Open J Psychiatry Allied Sci. 2020 Aug 12. [Epub ahead of print]
The psychological impact of the COVID-19 pandemic and associated risk factors during the initial stage among the general population in India.
Hazarika M, Das S, Bhandari SS, Sharma P.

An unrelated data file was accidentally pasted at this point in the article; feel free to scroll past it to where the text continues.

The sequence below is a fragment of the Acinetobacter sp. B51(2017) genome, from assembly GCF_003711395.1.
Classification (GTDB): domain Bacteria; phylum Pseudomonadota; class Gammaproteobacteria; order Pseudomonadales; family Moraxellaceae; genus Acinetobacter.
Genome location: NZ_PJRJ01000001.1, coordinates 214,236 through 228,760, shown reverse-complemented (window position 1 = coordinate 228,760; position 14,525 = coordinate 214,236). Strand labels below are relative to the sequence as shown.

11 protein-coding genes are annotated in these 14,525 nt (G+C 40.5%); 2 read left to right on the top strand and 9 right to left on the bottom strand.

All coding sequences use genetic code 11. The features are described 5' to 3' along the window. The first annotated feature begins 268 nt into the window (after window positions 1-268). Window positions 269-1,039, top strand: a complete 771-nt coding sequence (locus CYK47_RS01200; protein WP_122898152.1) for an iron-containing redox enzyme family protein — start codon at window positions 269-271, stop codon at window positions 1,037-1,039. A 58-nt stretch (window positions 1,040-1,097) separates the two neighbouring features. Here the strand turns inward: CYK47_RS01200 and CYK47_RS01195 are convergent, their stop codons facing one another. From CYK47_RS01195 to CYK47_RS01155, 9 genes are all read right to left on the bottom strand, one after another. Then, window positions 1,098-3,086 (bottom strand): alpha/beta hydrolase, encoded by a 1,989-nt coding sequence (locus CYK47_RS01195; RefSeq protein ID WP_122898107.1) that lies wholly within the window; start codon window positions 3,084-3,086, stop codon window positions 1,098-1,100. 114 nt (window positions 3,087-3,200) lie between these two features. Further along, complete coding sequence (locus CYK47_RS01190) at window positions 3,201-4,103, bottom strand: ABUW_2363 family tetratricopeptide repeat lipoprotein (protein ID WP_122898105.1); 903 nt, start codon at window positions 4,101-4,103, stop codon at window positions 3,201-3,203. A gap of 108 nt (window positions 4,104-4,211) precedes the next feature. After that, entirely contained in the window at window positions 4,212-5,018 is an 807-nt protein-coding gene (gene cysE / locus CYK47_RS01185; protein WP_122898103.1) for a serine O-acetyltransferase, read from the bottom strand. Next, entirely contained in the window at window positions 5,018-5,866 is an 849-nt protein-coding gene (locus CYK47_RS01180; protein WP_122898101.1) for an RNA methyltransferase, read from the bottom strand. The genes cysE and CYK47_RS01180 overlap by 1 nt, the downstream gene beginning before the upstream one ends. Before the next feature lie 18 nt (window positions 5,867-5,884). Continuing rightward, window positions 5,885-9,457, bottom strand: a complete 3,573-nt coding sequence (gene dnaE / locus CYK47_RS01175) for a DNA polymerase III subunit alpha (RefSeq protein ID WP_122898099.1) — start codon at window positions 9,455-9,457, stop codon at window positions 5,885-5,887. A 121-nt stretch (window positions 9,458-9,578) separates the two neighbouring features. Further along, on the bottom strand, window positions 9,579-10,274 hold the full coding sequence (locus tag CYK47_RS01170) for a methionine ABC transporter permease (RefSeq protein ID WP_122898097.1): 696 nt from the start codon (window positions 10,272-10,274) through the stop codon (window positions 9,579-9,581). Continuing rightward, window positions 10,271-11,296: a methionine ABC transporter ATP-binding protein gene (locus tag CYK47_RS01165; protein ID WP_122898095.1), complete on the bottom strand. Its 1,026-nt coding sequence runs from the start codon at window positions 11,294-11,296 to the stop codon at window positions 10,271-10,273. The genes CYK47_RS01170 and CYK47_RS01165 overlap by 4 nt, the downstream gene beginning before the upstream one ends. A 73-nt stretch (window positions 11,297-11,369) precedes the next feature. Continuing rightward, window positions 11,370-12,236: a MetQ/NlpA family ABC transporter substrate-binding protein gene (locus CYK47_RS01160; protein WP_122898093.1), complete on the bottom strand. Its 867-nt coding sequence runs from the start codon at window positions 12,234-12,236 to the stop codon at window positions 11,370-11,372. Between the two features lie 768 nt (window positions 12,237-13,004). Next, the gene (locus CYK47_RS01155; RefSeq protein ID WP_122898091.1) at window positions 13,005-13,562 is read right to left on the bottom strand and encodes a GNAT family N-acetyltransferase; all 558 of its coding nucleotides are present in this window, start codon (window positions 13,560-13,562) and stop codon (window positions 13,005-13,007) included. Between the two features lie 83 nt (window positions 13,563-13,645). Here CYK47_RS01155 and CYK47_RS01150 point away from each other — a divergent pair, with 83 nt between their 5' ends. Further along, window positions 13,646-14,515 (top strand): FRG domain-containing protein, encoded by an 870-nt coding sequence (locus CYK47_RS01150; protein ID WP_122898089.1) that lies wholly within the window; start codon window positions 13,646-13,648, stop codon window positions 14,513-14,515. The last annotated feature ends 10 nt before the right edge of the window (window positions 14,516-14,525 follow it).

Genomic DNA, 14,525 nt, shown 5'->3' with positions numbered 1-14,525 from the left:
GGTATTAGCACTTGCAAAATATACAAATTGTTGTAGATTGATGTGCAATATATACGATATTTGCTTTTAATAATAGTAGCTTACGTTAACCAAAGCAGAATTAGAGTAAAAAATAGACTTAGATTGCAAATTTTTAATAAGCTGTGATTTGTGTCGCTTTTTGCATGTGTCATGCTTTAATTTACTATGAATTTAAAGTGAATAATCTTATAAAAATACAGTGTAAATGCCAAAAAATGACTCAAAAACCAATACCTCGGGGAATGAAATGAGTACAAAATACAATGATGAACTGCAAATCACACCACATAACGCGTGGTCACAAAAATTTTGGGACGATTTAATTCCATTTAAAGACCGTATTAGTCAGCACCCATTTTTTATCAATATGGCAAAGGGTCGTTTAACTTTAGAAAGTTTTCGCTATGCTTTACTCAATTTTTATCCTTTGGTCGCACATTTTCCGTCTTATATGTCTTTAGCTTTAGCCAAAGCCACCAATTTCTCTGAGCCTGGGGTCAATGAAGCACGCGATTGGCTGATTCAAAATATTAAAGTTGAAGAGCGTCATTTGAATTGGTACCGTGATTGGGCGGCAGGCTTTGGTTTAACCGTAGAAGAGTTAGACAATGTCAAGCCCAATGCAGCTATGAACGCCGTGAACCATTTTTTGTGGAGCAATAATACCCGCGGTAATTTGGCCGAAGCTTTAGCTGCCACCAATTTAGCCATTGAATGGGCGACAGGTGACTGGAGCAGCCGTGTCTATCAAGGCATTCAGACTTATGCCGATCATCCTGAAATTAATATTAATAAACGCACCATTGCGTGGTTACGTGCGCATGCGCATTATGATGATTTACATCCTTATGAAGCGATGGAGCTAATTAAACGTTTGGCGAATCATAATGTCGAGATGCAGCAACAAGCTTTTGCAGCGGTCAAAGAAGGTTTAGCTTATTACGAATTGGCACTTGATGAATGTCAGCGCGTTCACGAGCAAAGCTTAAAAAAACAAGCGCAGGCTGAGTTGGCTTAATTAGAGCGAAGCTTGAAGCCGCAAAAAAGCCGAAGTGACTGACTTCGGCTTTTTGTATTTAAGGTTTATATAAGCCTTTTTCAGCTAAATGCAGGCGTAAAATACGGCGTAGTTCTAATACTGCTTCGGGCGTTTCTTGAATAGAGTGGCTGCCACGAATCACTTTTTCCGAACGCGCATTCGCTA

Background: In the absence of treatment and unclear prognosis, severe acute respiratory syndrome coronavirus 2 (SARS-CoV-2) itself, and public health measures like lockdown enforced by the government to limit the spread of the virus poses a threat to the psychological health of the general population. Aim: To assess the psychological status of the Indian population during the initial phase of lockdown. Method: It was a cross-sectional online survey where the questionnaire was disbursed by snowballing. The link to the survey was shared in different social networking platforms between 6th and 22nd of April 2020. The questionnaire collected responses related to the sociodemographic variables, exposure history, precautionary measures used, and the Depression, Anxiety, and Stress Scale (DASS-21) score. Results: A total of 541 participants responded to the questionnaire. Only 422 respondents’ responses from 23 states of India who completed the questionnaire were included for assessment. The mean age of the participants was 30.5 (SD=10.9) years. Female constituted 60.4% (n=255) of the respondents. The pre-existing medical illness that the respondents had were diabetes mellitus, four per cent (n=17), hypertension, five per cent (n=21), thyroid dysfunction, nine per cent (n=38), and mental illness, five per cent (n=21). The median (IQR) of the DASS-21 item scale was found to be 16 (4-32). The percentage of the respondents who reported stress was 35.5% (n=149), anxiety, 32% (n=135), and depression, 34.7% (n=146). Respondents with sociodemographic variables like being single, student status, competed education till graduation, homemakers, working in public sector, and history of mental illness were more likely to experience stress, anxiety, and depression. A majority of the respondents were practicing hand hygiene and social distancing. Respondents who were unaware of their exposure status were more likely to have depression. Conclusion: The Indian population is experiencing the psychological impact of the coronavirus disease 2019 (COVID-19), which may increase with the spread of the infection. India needs to gear up to face mental health consequences. People with a pre-existing physical and psychological illness needs extra care and precaution to prevent any relapse or development of complications.
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